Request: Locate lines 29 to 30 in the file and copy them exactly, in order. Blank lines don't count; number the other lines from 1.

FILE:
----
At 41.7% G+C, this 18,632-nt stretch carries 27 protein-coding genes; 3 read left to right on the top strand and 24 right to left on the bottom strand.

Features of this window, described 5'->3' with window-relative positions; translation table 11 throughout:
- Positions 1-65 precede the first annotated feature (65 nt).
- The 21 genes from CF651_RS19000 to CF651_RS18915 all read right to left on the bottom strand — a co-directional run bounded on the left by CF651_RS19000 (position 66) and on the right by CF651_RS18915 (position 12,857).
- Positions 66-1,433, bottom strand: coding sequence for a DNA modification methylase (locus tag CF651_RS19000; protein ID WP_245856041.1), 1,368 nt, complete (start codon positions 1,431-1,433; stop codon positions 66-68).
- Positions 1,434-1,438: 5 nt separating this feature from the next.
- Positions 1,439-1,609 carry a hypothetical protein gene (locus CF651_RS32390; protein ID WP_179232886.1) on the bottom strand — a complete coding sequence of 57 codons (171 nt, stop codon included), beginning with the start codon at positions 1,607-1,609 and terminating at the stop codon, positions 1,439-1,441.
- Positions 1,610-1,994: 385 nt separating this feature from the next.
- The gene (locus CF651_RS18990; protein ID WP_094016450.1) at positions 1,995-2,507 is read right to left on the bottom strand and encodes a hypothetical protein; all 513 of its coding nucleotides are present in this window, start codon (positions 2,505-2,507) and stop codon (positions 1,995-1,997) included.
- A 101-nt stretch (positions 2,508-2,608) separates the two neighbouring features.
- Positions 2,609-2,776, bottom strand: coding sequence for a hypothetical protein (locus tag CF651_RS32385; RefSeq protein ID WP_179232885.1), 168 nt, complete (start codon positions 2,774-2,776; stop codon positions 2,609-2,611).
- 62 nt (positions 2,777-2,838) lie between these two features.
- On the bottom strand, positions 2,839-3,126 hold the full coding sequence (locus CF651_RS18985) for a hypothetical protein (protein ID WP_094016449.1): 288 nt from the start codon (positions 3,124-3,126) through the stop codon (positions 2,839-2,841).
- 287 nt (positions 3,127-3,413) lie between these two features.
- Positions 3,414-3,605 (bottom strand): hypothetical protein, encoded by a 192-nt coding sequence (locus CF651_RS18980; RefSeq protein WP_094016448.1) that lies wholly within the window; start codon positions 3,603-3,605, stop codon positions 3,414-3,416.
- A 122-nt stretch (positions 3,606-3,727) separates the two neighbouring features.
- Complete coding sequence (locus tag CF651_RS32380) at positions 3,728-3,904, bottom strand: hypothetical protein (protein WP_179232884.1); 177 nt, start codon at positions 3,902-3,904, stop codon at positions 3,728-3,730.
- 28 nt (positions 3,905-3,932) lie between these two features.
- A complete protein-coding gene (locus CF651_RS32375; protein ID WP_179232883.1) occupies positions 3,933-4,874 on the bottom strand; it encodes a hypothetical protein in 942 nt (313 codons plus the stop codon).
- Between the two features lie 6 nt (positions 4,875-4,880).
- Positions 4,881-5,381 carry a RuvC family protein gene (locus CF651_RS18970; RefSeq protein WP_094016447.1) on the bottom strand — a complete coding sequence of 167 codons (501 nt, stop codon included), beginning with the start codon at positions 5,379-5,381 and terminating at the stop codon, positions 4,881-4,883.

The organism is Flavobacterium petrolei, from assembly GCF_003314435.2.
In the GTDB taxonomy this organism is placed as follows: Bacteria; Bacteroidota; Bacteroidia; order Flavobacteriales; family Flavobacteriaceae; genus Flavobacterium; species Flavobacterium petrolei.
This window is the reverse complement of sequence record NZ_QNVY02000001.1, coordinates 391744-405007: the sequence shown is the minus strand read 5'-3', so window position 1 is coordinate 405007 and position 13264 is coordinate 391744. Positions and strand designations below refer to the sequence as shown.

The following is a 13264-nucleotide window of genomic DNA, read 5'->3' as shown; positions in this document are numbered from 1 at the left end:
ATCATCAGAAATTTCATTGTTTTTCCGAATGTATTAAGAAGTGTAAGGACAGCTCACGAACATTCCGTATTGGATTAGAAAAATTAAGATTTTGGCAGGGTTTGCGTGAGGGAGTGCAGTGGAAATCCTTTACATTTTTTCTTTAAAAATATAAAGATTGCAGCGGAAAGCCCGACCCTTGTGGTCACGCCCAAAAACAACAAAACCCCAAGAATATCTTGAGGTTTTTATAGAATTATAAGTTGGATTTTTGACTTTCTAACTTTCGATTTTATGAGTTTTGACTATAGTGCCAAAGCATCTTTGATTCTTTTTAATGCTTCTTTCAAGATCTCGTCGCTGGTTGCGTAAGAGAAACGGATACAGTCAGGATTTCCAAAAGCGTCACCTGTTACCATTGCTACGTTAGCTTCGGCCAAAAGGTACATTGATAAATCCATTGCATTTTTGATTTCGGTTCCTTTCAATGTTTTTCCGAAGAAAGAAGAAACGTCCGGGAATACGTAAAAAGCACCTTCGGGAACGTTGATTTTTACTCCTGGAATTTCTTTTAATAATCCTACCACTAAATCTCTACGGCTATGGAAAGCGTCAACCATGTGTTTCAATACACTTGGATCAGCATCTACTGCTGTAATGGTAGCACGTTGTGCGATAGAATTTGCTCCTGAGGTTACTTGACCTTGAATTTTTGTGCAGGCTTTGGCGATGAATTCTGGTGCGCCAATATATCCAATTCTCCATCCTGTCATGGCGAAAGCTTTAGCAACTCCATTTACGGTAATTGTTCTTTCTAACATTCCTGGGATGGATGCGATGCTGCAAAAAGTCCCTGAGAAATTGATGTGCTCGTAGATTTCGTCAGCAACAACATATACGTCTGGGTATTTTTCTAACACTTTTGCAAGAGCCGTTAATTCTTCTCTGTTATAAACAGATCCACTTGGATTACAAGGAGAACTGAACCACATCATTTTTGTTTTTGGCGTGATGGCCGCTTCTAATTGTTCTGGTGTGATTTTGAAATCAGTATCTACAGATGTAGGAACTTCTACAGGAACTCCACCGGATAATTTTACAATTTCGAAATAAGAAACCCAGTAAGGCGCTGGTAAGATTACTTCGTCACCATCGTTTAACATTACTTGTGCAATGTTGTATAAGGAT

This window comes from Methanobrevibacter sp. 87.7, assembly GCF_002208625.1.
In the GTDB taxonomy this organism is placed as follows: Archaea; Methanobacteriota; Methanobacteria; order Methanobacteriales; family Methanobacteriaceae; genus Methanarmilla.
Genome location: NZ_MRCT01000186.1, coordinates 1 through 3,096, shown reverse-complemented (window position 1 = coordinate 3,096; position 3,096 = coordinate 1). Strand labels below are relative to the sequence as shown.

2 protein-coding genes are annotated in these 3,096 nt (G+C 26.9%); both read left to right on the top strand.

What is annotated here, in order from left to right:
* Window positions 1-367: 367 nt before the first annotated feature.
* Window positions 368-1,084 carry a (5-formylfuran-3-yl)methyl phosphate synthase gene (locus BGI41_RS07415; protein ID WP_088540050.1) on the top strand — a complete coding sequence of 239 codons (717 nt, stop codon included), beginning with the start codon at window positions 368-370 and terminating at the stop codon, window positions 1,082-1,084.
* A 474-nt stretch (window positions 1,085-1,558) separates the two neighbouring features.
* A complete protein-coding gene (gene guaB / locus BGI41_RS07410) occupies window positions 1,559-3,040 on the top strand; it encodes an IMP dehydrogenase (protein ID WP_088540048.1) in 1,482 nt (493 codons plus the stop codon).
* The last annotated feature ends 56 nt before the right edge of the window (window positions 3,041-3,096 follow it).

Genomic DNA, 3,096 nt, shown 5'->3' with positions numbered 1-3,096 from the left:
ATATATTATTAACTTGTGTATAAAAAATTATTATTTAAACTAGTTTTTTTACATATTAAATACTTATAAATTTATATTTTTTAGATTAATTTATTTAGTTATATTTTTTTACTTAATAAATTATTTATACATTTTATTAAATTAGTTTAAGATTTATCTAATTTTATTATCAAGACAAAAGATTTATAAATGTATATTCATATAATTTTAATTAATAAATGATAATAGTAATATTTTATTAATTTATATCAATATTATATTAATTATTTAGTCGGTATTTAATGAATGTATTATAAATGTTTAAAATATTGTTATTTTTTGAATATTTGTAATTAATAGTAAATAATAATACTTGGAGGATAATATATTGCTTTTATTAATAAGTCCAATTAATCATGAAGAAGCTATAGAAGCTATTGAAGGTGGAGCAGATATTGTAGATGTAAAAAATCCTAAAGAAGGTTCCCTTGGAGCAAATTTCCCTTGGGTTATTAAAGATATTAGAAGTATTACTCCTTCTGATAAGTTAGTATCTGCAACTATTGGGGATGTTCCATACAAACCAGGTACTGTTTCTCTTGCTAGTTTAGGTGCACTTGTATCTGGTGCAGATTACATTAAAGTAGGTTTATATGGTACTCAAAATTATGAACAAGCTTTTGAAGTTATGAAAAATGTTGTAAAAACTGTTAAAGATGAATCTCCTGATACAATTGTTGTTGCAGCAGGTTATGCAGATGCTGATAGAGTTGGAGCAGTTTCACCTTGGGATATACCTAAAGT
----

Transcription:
Genome location: NZ_MRCT01000186.1, coordinates 1 through 3,096, shown reverse-complemented (window position 1 = coordinate 3,096; position 3,096 = coordinate 1). Strand labels below are relative to the sequence as shown.

2 protein-coding genes are annotated in these 3,096 nt (G+C 26.9%); both read left to right on the top strand.